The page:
Vayeishev: Genesis 37:1 – 40:23 (Dec. 11/12)

As the Torah Turns

Rabbi Lader’s Weekly D’var Torah

Vayeishev: Genesis 37:1 – 40:23 (Dec. 11/12)

Our Torah portion this week is Vayeishev: Genesis 37:1 – 40:23, and begins the story of Joseph and his brothers, which will unfold over four Torah portions, parshiyot, bringing us to the end of the book of Genesis. As we make our way through this narrative, it is important to remember that every detail counts; what might appear as a random encounter can have epic proportions. Joseph is envied by his brothers; there is no peace between them. They cannot even talk to one another without arguing. When the brothers leave home to tend their sheep, Jacob tells Joseph to go and see how they are doing. This will ultimately lead to the dramatic incident where the brothers sell Joseph as a slave, and change everything. But it nearly didn’t happen.  Joseph arrived at Shechem where he expected his brothers to be, but they were not there. Rabbi Jonathan Sacks, z”l, wrote: “He might well have wandered around for a while and then, failing to find them, gone home. None of the events that take up the rest of the Torah would have happened: no Joseph the slave, no Joseph the viceroy to Pharaoh, no storage of food during the years of plenty, no descent of Joseph’s family to Egypt, no exile, no slavery, no exodus. The entire story – already revealed to Abraham in a night vision – seemed about to be derailed.” Then we read the following: 

“A man found [Joseph] wandering around in the fields and asked him, ‘What are you looking for?’ He replied, ‘I’m looking for my brothers. Can you tell me where they are grazing their flocks?’ ‘They have moved on from here,’ the man answered. ‘I heard them say, “Let’s go to Dothan.”’ So Joseph went after his brothers and found them near Dothan.” (Bereishit 37:15-17)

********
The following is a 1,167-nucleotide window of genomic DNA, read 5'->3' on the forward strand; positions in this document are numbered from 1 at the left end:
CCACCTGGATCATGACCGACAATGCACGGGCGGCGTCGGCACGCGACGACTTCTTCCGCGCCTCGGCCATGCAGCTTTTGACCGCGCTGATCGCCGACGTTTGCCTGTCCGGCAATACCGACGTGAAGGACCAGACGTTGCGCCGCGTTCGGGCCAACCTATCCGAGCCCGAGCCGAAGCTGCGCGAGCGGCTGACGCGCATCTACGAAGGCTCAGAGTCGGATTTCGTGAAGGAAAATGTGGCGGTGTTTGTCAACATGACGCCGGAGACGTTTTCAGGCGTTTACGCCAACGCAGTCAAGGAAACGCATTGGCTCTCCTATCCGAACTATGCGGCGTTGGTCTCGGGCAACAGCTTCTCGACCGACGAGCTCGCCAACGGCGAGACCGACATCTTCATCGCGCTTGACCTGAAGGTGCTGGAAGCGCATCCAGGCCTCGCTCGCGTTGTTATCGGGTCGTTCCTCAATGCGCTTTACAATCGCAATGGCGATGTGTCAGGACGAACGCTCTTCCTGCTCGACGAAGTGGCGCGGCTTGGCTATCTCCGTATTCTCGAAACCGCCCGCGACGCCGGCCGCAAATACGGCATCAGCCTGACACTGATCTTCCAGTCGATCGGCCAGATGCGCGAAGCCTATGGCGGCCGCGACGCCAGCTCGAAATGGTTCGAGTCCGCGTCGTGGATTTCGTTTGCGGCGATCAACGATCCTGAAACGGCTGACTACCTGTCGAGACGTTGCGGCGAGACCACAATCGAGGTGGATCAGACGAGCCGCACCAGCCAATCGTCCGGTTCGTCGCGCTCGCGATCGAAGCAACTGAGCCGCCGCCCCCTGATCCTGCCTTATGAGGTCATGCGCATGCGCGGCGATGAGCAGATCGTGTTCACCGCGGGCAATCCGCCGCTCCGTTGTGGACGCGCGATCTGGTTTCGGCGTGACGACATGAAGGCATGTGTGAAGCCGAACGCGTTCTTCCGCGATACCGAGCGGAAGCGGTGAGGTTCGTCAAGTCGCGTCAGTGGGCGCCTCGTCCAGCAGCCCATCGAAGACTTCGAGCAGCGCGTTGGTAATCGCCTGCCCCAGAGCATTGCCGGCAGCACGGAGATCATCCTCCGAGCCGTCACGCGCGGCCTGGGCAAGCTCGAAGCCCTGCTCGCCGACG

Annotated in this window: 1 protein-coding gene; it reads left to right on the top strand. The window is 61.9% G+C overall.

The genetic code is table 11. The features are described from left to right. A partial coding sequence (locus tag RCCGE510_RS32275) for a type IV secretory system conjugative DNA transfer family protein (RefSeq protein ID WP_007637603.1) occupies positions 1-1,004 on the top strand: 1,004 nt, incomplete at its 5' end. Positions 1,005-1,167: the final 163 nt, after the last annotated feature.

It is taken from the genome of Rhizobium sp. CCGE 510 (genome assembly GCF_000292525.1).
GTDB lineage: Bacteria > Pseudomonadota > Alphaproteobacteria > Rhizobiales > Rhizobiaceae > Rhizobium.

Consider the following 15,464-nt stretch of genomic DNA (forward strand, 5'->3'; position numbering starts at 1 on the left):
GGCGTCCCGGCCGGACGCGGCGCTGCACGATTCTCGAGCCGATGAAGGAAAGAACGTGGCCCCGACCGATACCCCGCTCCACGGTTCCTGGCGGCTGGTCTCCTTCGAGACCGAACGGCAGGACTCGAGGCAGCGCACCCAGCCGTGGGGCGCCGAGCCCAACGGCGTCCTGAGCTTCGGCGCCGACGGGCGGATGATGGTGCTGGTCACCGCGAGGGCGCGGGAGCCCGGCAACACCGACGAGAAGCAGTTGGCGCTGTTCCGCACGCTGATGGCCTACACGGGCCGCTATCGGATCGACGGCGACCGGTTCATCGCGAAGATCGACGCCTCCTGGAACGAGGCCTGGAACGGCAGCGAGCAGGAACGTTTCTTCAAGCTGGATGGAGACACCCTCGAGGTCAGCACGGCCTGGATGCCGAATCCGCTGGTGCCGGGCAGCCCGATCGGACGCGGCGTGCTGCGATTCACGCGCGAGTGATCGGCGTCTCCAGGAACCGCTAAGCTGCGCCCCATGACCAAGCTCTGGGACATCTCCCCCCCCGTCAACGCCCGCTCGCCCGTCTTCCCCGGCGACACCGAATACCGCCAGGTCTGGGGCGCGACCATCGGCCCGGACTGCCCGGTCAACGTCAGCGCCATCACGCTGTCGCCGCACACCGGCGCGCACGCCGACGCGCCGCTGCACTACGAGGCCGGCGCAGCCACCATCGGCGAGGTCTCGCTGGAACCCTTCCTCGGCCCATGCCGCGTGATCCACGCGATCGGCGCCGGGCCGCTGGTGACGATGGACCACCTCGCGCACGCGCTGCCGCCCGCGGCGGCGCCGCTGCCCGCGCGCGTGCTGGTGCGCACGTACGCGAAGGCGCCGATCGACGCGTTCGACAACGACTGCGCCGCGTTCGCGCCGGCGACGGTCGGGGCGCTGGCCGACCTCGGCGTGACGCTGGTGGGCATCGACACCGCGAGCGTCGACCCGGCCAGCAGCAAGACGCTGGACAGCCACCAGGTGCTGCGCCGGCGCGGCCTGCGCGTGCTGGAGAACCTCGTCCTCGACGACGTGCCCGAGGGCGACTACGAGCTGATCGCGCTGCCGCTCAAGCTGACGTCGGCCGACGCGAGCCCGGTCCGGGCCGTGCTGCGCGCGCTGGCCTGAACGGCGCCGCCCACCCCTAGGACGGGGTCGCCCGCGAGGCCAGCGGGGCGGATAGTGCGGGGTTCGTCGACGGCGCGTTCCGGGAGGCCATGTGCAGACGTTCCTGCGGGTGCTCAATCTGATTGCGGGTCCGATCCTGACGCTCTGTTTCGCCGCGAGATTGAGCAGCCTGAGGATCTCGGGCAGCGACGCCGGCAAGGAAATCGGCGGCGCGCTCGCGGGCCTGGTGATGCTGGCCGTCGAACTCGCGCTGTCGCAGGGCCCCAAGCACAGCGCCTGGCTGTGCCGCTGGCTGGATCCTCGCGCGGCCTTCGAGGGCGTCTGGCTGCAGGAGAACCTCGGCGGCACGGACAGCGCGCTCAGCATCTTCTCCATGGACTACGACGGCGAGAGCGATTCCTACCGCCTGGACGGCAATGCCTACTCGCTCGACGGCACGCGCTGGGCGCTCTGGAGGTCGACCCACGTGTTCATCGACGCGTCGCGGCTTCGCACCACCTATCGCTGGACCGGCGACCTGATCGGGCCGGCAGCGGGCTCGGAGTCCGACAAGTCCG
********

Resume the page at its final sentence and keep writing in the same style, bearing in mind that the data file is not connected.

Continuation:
These three verses are so detailed – and even include dialogue.  Joseph is lost, and asks directions from a stranger who finds him wandering in a field.  Who was this unnamed man?  Our Torah commentators have different answers to that question:  Rashi says he was the angel Gabriel. Ibn Ezra says he was a passerby. Ramban (Nachmanides) says that “the Holy One, blessed be He, sent him a guide without his knowledge.”  Rabbi Sacks wonders whether Ramban meant without Joseph’s knowledge or without the guide’s knowledge. It could very well be both.  “Ramban is teaching that the anonymous man represents an act of Divine guidance to make sure that Joseph went to where he was supposed to be, so that the rest of the drama could unfold.  He may not have known he had such a role. Joseph surely did not know. To put it simply: he was an angel who did not know he was an angel. He had a vital role in the story. Without him, it would not have happened. But he had no way of knowing, at the time, the importance of his role.”

I invite you to think about how this relates to experiences you have had.  Can you identify a person or people in your life who were there at just the right moment to help guide you on your course, set you on your way, to help things unfold in a certain way?  It might be very hard to recognize this at the time, but in hindsight…  Sometimes the angel can be another person. And sometimes, we can be the “angel” for another person; yet, we may never know how our acts have impacted the people we meet in our lives. 

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